After a lot of pre-match discussion around a novice Australian bowling attack and brittle batting order, it was New Zealand who massively underperformed, allowing Australia to stroll to a nine-wicket win with five sessions to spare. In both innings the New Zealand top order was blown away, mainly due to a series of dismal shot selections. The first time round Dan Vettori and Dean Brownlie bailed them out, but second time round there was no such redemption. In between, they also dropped a number of catches to allow Australia to (initially) grind and (eventually) flourish their way to a substantial lead.
For Australia the fears about having a novice bowling attack and no Shane Watson safety net proved unfounded. James Pattinson overcame a nervy start to produce an excellent spell on the final morning, Nathan Lyon bowled very tidily (finishing with match figures of 7/88) and Peter Siddle led the line effectively enough. Mitchell Starc was the only one who looked a little overawed, while still picking up a couple of wickets with filthy wide deliveries. He’ll go far.
With the bat things were a little less clear. David Warner and Phil Hughes both looked like the T20 biffers that they are, rather than Test batsmen. Usman Khawaja continued his run of Ramprakash-esque scores, while Ricky Ponting and Michael Clarke both rode their luck on their way to decent knocks. Brad Haddin’s 80 proved key in getting the first innings lead and will delay the debate about his position for a little while.
New Zealand left the Gabba with plenty of questions to answer. The top order pretty much failed en masse and will need to massively improve in Hobart, where the pitch is traditionally full of runs. Daniel Vettori was the bright spark in both innings before crazy dismissals – an utterly needless run-out and then steering Mike Hussey’s innocuous dobbler to slip in the last over before lunch – while Doug Brownlie played two controlled innings.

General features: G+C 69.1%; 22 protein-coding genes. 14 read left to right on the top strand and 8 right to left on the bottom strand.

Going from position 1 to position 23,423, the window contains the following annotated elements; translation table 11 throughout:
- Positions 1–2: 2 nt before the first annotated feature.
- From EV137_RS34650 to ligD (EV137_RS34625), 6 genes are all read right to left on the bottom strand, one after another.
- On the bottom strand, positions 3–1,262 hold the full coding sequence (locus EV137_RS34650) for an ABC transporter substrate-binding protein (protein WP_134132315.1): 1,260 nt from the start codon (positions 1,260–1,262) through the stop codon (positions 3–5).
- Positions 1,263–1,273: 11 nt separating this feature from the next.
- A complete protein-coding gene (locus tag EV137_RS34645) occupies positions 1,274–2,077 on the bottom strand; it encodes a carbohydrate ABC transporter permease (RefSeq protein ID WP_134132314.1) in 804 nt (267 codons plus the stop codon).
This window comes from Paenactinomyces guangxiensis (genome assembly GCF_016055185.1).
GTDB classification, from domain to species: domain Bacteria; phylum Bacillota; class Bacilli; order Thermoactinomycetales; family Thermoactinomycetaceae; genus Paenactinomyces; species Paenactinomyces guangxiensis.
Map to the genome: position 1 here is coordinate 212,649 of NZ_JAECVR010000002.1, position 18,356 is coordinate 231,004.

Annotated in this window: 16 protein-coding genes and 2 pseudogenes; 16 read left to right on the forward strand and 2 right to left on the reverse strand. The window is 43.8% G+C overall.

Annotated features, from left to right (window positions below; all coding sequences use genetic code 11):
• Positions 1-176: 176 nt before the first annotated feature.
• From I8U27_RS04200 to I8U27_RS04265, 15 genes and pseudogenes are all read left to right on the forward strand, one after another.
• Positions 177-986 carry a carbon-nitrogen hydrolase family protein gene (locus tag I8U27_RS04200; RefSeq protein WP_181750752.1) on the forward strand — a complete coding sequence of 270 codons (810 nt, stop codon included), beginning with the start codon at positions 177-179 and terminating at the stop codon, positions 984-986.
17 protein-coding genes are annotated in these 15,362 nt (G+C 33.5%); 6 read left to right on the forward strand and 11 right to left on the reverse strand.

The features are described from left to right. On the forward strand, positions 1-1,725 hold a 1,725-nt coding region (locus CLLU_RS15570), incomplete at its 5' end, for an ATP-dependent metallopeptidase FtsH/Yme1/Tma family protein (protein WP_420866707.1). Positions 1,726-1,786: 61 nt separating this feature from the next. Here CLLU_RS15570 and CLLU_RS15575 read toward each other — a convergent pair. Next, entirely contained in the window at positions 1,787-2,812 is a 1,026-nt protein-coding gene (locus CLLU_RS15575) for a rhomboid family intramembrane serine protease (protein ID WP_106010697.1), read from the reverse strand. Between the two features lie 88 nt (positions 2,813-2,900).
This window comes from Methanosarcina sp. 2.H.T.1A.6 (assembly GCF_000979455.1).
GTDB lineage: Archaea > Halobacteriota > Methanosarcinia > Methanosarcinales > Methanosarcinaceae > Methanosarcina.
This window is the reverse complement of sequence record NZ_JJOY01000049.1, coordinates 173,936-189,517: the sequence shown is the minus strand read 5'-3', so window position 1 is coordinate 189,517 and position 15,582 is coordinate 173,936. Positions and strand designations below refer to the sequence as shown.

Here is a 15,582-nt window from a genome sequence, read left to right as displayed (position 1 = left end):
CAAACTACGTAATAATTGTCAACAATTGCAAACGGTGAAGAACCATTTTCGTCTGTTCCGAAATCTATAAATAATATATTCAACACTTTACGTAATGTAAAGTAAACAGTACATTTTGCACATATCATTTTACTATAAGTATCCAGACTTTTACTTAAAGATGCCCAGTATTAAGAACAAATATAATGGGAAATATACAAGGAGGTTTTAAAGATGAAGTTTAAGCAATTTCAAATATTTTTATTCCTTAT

It was in the field that New Zealand really let themselves down, dropping Michael Clarke twice (and bowling him off a no-ball) to let him make a match-winning hundred. Had any of those dismissals actually counted it was perfectly plausible for Australia to be bowled out for less than 300 – Peter Siddle at number eight brought back disturbing memories of having Caddick-Martin-Tufnell-Malcolm from eight onwards – and from there it would have been very much game on.
Australia’s army of walking wounded are unlikely to be fit for the second game, starting on Friday. Indeed Ben Cutting, cut from the original twelve, has since picked up a muscle tear and is definitely out. Dan Christian, the South Australian all-rounder, may come into consideration for the flatter Hobart wicket, although it’s not obvious who he would replace. Usman Khawaja could open, with Dave Warner or Phil Hughes left out, but it seems unlikely.
New Zealand aren’t exactly blessed with options. They could tinker with the bowling attack, perhaps bringing in Brent Arnel or Trent Boult for Doug Bracewell, but it seems that they will more likely stick with what they have and try to produce a much improved performance.